Recently, much fuss has been made about Amazon’s aggressive moves toward a book publisher, Hachette. Long story short, negotiations between the two have broken down, with Amazon opting to use hardball tactics. Among other methods, Amazon’s delayed shipping of Hachette books, raised their prices, and is even refusing to sell certain books, sticking a “currently unavailable” tag on them. More details about all this are available in this New York Times article.
While I suppose Amazon’s counting on its position as the “Wal-Mart” of the online world to get what it wants/have its customers forget there’s other places to shop for books, it doesn’t change the fact that there are, well, other places to buy books. While they aren’t as cheap as Amazon, the vendors aren’t playing hardball with publishers. I’d note some of these are the same sellers from my list of Comixology alternatives (Comixology a recent Amazon purchase).
Kobo: Kobo’s still available, even if its most popular US partner, Borders, went under.
Nook: Barnes and Noble’s having problems lately, but are still around, including its Nook store.
iBooks: Apple’s own ebook store.
Google Books: Google’s taken to selling ebooks through its own Google Play store.
O’Reilly: The publisher of various lines of books, including the famed “Dummies” series of instructional guides. One advantage: their books are all DRM-free.
Various niche-oriented sellers, such as Tor, which specializes in science-fiction. Tor’s ebooks are DRM-free.
Public domain books, such as Project Gutenberg and Feedbooks. I prefer the latter, as their books come with nicer formatting/covers. DRM-free, of course.
Barnes and Noble: Despite its problems, Barnes and Noble’s still around, as a staple in various malls, downtown areas, etc.
Books-a-Million: With the demise a few years ago of Borders, this chain became the second-biggest physical bookseller in the United States.
Powell’s: Powell’s is an independent bookstore chain based around the Portland, Oregon area. However, they also offer service everywhere outside of Portland via its website.
Local bookstores: They still exist, and probably will be needed moreso if anything does happen to Barnes and Noble.
The public library: Yes, the library still exists, too, and will surely have plenty of copies of the latest J.K. Rowling book that Amazon’s blacklisting.
Any of these (and probably others I’ve missed) should serve print or digital book buyers just as well as Amazon. If one’s looking for a way to convert (DRM-free) EPUB format ebooks into Kindle’s format, I’d suggest the ebook management software Calibre, which is available for Windows, OS X, and Linux.
I suppose I can’t blame Marvel for pulling singles from bookstores, though their trade paperbacks will still be sold at such venues. While some suggest digital is the better alternative, I think the existing singles business model’s broken. Who (outside of enthusiasts) wants to pay $4 for a 22-page story that’s only one part of a multi-part storyline? The single-issue superhero comic as it currently stands is probably the least cost-effective form of entertainment. By contrast, trade paperbacks are a better deal, actually contain an entire storyline, and fit on a bookshelf (versus requiring specialized storage).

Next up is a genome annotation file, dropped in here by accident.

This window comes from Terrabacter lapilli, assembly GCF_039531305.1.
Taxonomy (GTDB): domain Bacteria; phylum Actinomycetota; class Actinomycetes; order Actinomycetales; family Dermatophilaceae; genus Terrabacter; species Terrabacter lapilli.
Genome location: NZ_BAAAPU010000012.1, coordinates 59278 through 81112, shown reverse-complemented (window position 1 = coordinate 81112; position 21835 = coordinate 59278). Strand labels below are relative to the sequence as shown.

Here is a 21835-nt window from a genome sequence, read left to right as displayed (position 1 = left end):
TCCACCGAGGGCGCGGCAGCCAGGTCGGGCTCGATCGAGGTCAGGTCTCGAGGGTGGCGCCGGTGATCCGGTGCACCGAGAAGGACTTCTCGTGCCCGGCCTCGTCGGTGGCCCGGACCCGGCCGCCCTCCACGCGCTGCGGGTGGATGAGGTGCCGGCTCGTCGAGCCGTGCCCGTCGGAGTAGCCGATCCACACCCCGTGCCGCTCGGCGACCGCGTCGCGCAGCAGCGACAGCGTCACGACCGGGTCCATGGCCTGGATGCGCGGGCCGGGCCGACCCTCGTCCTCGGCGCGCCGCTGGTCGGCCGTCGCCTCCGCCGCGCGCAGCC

Superhero comics are also competing with their own corporate cousins—the various video games, TV shows, movies, etc., all of which provide more cost-effective forms of entertainment. Video games also have the advantage of letting you become (virtually) your favorite superhero, as Scott McCloud noted in his books.
The other day, the big US bookstore chain Barnes & Noble announced that their line of Nook tablets will now be allowed to access the Google Play app store. This access applies only to the current line of tablets (the HD or HD+), not their original Nook Color or Tablet models.
One long-standing flaw of the Nook tablet is that until now, B&N didn’t allow the Nook access to Google Play, instead curating their own app store. Their own app store was limited in selection, older versions, and often charged for apps that were free from Google Play, such as Angry Birds. Since the Nook was easily rootable, however, the more geeky of us online didn’t mind much, and got around B&N’s limitations. Of course, this was early in the color tablet era (a.k.a. a few years ago); now, with a wide selection of tablets to choose from, such as the excellent and inexpensive Nexus 7, such limited access to apps is unacceptable. While Amazon’s app store for its Kindle is much better curated than Nook’s app store, Amazon’s Kindle still doesn’t allow access to the Google Play store. This might help differentiate the Nook from its Kindle competitor.